The Marlins are quite the busy team this offseason. With all the moves they made Tuesday, you would think they would take a breather and relax, but it seems they are at it again. This time, the Marlins are kicking the tires and talking to the Arizona Diamondbacks about 23-year old outfielder Justin Upton, who was recently put on the trade market.
For the record, I don’t believe Upton will be traded this offseason. The D’backs are demanding a large haul (and rightfully so) for the young star-in-the-making, and teams are wary about giving up too much because he had a regression season after a breakout 2009 campaign. Where do the Marlins fit in all of this? Well apparently the Marlins have quite a bit of interest, says Joel Sherman of the New York Post:
Arizona badly wants to rebuild its bullpen, add to its rotation and address first base. The Marlins were described by one official with knowledge of the Diamondbacks’ plans as having the most interest in Upton for a while. Florida is among the organizations that most favors scouting and tools, and one AL personnel man described Upton as “a tool shed.”
With a new ballpark due to open in 2012, the Marlins could in theory try to build around two of the most interesting young outfielders in the game, Upton and their own Mike Stanton. One executive even suggested a package of outfield prospect Logan Morrison and righty Ricky Nolasco, who has won at least 13 games three straight seasons, would probably get a deal done.
Look at the two big names involved. Ricky Nolasco and Logan Morrison could be a part of the package heading back to Arizona for Upton, with this particular executive saying that that alone would get the deal done. I don’t think that would be enough, for some of the reasons that Dave Cameron over at FanGraphs has been discussing the last two days.
We just don’t really have many contemporary examples of a guy like Upton being moved at this stage in his career to base expected returns on. You never see teams trade guys like this – not this young, not this cheap, and not this good. Probably the closest thing I could find would be Roberto Alomar getting moved from San Diego to Toronto, and he was dealt (with Joe Carter) for two established All-Stars in their primes in Fred McGriff and Tony Fernandez.
At the minimum, I’d imagine we can all agree he’d get at least $100 million for the next five years if he were a free agent this winter, or twice what he’s owed. I think he’d get more than that, personally, but even if we work off the lower figure, we’re looking at $50 million in surplus value.
Cameron may be a bit hyperbolic with his effusive praise of Upton, but it cannot be denied that he is definitely a steal for most teams given his contract. So how could the Marlins make an offer for such an asset? Let’s give some crude estimates for all of these players involved.
Cameron thinks Upton’s value is enormous, and it’s hard to argue the fact. Take a look at this semi-modest projection going forward:
2011 – +3.5 WAR, $17.5 million value, $4.25 million salary
2012 – +4.0 WAR, $20.8 million value, $6.75 million salary
2013 – +4.5 WAR, $24.8 million value, $9.75 million salary
2014 – +4.5 WAR, $25.7 million value, $14.25 million salary
2015 – +5.0 WAR, $30.0 million value, $14.5 million salary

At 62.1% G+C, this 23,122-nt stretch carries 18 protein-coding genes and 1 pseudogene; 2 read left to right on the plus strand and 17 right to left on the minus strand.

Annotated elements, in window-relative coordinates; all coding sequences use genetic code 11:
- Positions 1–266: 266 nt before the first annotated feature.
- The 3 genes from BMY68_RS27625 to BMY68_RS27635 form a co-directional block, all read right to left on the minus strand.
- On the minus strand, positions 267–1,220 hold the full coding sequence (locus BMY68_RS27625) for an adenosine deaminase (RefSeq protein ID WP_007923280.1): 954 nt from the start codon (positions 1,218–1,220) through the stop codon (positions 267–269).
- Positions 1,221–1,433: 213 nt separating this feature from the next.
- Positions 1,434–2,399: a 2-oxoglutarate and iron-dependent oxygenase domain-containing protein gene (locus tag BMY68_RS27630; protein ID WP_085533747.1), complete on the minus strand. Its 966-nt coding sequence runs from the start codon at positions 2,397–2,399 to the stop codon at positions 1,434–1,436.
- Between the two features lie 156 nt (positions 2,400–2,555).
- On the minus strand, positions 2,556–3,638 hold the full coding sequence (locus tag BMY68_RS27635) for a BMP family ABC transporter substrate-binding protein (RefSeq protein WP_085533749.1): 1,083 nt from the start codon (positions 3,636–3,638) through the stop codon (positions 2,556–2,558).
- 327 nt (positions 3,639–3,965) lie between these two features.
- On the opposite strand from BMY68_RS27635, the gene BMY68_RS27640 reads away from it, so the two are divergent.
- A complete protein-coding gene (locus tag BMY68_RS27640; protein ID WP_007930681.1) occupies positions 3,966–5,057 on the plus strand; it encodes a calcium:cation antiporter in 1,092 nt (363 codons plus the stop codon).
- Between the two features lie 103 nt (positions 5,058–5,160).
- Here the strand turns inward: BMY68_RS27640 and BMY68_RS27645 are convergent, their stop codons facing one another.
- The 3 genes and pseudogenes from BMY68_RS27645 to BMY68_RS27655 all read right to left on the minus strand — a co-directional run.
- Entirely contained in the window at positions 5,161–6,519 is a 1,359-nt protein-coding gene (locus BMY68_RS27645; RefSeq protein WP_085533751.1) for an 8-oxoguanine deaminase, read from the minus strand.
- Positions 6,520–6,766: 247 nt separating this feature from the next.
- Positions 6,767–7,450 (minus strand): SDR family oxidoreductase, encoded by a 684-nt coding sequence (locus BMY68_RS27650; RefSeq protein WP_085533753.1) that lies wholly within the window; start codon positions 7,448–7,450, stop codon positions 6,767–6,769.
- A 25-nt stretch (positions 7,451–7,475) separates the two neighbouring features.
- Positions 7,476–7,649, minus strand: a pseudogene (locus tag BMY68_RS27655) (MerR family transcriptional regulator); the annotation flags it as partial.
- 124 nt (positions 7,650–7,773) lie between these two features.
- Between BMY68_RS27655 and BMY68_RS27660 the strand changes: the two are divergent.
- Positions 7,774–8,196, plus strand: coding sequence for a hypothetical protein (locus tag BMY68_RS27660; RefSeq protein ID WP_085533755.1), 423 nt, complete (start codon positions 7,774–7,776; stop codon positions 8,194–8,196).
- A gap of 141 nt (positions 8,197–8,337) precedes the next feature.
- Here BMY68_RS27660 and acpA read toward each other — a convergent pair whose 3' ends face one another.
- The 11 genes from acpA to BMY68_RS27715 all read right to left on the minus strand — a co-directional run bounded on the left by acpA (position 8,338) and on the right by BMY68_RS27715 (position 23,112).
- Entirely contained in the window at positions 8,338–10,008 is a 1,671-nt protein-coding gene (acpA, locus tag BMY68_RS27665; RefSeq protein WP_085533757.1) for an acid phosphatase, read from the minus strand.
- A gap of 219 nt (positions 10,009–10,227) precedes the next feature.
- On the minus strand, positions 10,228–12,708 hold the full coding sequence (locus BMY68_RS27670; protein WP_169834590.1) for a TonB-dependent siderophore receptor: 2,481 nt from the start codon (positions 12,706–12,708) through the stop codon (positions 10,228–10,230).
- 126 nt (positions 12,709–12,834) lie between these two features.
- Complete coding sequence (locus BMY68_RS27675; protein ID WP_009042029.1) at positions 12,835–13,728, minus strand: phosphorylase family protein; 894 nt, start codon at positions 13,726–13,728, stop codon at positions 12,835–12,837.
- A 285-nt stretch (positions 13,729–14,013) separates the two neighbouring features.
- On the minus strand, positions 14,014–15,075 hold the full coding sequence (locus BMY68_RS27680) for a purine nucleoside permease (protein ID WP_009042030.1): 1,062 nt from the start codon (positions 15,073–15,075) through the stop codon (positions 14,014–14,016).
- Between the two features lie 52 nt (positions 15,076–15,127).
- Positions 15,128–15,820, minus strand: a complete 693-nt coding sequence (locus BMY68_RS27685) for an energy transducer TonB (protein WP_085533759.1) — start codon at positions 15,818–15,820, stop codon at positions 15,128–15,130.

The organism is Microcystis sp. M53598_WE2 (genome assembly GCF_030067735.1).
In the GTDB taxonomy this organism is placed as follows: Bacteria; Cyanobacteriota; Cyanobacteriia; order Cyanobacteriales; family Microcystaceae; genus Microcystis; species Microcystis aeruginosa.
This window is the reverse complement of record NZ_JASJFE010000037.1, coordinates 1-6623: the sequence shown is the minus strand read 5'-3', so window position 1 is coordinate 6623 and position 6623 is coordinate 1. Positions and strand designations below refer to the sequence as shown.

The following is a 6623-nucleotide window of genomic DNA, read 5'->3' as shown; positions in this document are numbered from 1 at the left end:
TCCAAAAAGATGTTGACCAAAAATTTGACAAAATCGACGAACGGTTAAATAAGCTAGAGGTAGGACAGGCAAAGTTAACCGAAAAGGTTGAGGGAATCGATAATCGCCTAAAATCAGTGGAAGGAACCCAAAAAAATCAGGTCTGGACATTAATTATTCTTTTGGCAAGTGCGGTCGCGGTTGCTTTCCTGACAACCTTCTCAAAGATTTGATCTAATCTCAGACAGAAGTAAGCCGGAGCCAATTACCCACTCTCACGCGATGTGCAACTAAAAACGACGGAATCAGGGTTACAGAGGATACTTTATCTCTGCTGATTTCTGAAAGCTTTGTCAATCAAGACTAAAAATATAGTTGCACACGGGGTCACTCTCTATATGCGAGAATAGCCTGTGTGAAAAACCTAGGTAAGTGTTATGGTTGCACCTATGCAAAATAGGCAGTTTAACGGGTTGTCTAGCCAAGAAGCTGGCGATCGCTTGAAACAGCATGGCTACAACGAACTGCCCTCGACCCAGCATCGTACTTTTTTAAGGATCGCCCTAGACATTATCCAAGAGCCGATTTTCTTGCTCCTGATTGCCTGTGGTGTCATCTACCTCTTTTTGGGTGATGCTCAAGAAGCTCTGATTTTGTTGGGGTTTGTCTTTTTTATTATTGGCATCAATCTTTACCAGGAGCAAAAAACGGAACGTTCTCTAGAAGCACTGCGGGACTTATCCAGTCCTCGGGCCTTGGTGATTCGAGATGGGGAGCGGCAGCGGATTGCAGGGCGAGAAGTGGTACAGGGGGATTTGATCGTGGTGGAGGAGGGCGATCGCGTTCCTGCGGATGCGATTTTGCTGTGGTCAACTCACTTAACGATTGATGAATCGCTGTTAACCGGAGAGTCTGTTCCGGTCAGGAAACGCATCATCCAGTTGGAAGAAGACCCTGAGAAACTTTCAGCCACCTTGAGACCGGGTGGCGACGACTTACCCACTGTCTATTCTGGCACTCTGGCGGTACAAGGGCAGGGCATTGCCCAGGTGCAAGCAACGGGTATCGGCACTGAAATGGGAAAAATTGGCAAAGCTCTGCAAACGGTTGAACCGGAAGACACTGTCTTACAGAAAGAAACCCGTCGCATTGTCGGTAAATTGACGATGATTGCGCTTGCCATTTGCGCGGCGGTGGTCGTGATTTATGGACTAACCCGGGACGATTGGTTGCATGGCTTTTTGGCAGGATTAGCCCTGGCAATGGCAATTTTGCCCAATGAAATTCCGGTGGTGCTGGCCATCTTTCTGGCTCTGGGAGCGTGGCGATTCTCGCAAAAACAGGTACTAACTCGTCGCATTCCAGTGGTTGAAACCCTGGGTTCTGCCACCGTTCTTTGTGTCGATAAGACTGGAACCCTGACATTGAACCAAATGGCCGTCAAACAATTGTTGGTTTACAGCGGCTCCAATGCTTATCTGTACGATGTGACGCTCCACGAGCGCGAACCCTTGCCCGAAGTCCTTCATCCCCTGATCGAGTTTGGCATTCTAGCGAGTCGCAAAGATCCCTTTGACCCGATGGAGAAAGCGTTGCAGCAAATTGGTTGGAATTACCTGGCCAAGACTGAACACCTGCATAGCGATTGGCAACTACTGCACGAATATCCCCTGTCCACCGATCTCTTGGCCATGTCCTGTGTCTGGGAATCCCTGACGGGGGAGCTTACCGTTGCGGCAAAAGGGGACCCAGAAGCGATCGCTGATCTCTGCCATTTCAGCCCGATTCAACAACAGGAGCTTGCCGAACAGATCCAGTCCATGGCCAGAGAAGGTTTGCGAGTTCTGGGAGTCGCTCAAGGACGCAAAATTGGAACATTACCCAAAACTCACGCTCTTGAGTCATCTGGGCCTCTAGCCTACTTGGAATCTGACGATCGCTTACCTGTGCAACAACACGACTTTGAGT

This is assuming he doesn’t become more than an All-Star level player. It also assumes 2011 will be close to $5M / WAR. I’m inclined to go with $4.4M to start with a 10% increase along the way each year, but the value comes out the same. That means Upton’s value during this time period is a healthy $70M in surplus. Yikes.
Morrison would be the highlight of this deal, as the 23-year old had a solid debut in the majors and has a lot of expectations on his head going into his first full season. I have Morrison at around a 2.0 WAR as an even-defense first baseman for 630 PA next season. Assuming a passable growth pattern for his team-controlled seasons you could see something like this:
2011: 2.0 WAR, $8.8M value, $0.4M salary
2012: 2.5 WAR, $12.0M value, $0.4M salary
2013: 3.0 WAR, $15.9M value, $6.36M salary
2014: 3.5 WAR, $20.3M value, $12.18M salary
2015: 3.5 WAR, $22.3M value, $17.84M salary
Such a progression would yield $42M in value from Morrison. Using Cameron’s dollars/WAR figure and a more conservative peak of 3.0 WAR yields a similar value. Indeed, if you guess that Upton is not going to become a superstar-caliber player, Morrison goes a long way towards making up his value due to his cost-controlled status.
I conservatively pegged Nolasco as worth 2.5 WAR a season over the next two years, which are the final two years of his team-control. The Marlins are likely to owe him around $16M over that time period. Using the same dollar / WAR figures as in the previous examples, Nolasco would be worth about $7M in surplus value. The WAR estimate was low in order to take into account that, for the past two seasons, Nolasco hasn’t performed close to the level his FIP suggests, signaling the possibility that something (such as an issue pitching out of the stretch) could be causing him problems. If you think that he is closer to the 3.5-4.0 WAR pitcher that fWAR thinks he is, then you are looking at a projection closer to $16.2M. Take your pick here.
Names to add
Unfortunately for the Marlins, there are few players that the team has left that they can offer. A player like 2009 first-round draft pick Chad James, likely the best pitching prospect in the system, would be worth another $10-12M in value, putting our package at between $59-70M. With filler names that are almost major league ready (Brad Hand is a good example), the Marlins may be able to pull it off. Whether you think a package of Morrison, Nolasco, James, and filler names would be too much is another story, but the Marlins sure would be acquiring an intriguing name.